Public Policy and the Lottery

Lottery is a form of chance-based public policy in which tickets are sold to win a prize. In the United States, state-sponsored lotteries are a popular source of revenue for education, infrastructure, and other public goods. While lottery advertising often portrays it as a benign form of entertainment, critics point to the potential for compulsive gambling and the regressive impact on lower-income individuals. Despite these concerns, few people object to the existence of lottery in principle; only to specific features of its operations and their consequences.

The short story “The Lottery” by Shirley Jackson tells a tale of violence and devotion to tradition. The narrator of the story describes a bucolic small town setting where villagers gather to take part in their annual lottery, a ritual that culminates in stoning a random woman to death. Jackson’s story raises questions about the meaning of public ritual, the need for social awareness, and the pernicious effect of mob mentality.

Children, recently on summer break from school, are the first to assemble in the square. As they do, they squabble among themselves and display the stereotypical normality of small-town life. Men and women then begin to assemble, showing the typical patterns of male-dominated societies, which organize their families around male breadwinners.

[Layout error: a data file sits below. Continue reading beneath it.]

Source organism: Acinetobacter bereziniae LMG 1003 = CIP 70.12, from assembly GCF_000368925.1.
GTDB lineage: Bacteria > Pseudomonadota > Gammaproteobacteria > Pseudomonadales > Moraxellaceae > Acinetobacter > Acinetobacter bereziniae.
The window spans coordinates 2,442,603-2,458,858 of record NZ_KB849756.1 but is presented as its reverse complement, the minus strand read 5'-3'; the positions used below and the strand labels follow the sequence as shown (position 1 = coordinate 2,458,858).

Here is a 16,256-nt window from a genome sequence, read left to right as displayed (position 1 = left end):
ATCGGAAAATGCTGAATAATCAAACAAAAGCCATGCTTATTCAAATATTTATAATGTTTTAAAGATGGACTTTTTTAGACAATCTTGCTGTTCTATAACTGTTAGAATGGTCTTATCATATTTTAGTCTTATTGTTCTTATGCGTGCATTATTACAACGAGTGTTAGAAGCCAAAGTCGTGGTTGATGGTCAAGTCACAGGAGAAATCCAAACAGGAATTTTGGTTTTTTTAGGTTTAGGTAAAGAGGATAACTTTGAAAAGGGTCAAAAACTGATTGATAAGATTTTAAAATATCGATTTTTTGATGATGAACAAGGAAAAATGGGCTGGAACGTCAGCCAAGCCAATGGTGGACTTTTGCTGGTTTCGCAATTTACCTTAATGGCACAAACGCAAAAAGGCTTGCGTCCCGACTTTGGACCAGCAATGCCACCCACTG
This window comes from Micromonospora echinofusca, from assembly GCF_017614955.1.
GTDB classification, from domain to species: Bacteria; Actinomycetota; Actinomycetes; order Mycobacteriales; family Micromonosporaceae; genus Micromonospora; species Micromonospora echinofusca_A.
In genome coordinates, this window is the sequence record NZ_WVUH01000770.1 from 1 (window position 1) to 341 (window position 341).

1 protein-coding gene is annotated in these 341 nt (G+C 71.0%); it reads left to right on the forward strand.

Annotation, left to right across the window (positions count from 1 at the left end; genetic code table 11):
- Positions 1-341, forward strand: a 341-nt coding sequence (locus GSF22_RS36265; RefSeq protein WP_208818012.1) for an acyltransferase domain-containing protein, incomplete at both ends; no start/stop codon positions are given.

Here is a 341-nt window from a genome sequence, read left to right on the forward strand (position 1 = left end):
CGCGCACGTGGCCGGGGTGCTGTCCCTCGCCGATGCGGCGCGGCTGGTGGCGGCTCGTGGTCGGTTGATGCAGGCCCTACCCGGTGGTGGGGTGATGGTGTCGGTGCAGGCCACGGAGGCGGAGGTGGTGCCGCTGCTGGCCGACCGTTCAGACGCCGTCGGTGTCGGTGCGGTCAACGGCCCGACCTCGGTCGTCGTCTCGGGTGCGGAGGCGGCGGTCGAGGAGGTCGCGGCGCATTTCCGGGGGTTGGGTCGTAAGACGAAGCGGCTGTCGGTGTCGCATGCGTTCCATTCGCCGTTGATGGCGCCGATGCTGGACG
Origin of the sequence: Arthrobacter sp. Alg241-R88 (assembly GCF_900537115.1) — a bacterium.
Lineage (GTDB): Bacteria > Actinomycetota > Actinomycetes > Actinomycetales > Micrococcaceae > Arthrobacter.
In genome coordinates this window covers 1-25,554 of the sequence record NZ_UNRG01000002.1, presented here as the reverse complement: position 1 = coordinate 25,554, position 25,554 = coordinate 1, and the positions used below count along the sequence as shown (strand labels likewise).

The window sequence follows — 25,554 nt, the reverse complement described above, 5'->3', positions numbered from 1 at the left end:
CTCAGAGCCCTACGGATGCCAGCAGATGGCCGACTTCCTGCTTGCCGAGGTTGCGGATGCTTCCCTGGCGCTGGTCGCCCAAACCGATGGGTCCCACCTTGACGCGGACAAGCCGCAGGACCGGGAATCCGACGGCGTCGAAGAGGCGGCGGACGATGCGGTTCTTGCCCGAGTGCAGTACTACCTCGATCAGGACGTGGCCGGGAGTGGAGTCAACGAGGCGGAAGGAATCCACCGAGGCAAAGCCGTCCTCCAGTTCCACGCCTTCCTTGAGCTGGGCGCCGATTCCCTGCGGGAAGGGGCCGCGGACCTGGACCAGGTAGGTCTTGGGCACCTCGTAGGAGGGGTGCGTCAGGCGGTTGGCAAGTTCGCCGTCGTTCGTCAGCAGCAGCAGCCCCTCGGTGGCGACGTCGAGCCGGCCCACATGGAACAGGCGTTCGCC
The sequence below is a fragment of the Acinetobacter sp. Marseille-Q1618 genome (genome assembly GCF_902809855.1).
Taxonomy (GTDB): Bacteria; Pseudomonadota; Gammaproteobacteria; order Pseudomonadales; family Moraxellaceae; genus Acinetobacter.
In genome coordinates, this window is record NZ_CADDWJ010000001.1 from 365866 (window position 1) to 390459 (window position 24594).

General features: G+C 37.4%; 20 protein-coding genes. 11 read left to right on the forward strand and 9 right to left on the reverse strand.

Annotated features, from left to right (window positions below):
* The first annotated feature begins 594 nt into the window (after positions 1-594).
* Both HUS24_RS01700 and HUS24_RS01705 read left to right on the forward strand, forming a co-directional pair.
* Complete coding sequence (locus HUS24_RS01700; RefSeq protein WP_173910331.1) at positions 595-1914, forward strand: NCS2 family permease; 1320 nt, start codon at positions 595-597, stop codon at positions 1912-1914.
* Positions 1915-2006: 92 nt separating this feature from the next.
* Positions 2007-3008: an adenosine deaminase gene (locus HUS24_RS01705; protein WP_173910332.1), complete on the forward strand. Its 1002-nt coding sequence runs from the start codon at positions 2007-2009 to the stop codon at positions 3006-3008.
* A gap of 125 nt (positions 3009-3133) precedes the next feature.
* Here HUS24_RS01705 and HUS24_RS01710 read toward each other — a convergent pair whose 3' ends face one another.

Eventually, Mr. Summers, the organizer of this lottery and master of ceremonies, enters the square with a black box, which he sets on a stool in the center of the square. He remarks that the current black box is not original; it is a relic of a previous lottery. The narrator explains that the villagers revere this box because of its association with the past.

After all the family members have selected their tickets, Mr. Summers calls upon the mute Tessie Hutchinson to reveal her slip, which bears a black spot. The narrator implies that the villagers know she is the winner and will scream at her to kill her.

While the narrator does not explicitly state it, it is clear that the villagers have been trained to view this lottery as a legitimate and necessary part of their community’s culture. The fact that the lottery takes place on a regular basis – and always on the same day of the year – reinforces this notion. In addition, Old Man Warner, a conservative force in the story, maintains that the lottery is necessary because “Lottery in June makes corn heavy soon.”

The story also illustrates the role of scapegoats within a society. It is no coincidence that the scapegoat for this particular lottery is a woman. Historically, societies have oppressed certain groups to mark their boundaries and valorize themselves. This is a common practice in patriarchal cultures, where women and other minorities are scapegoated to promote the image of a strong and healthy masculine culture. In this case, the villagers’ willingness to sacrifice one of their own to perpetuate their traditional way of life points to their ignorance and denial of the need for independent thought.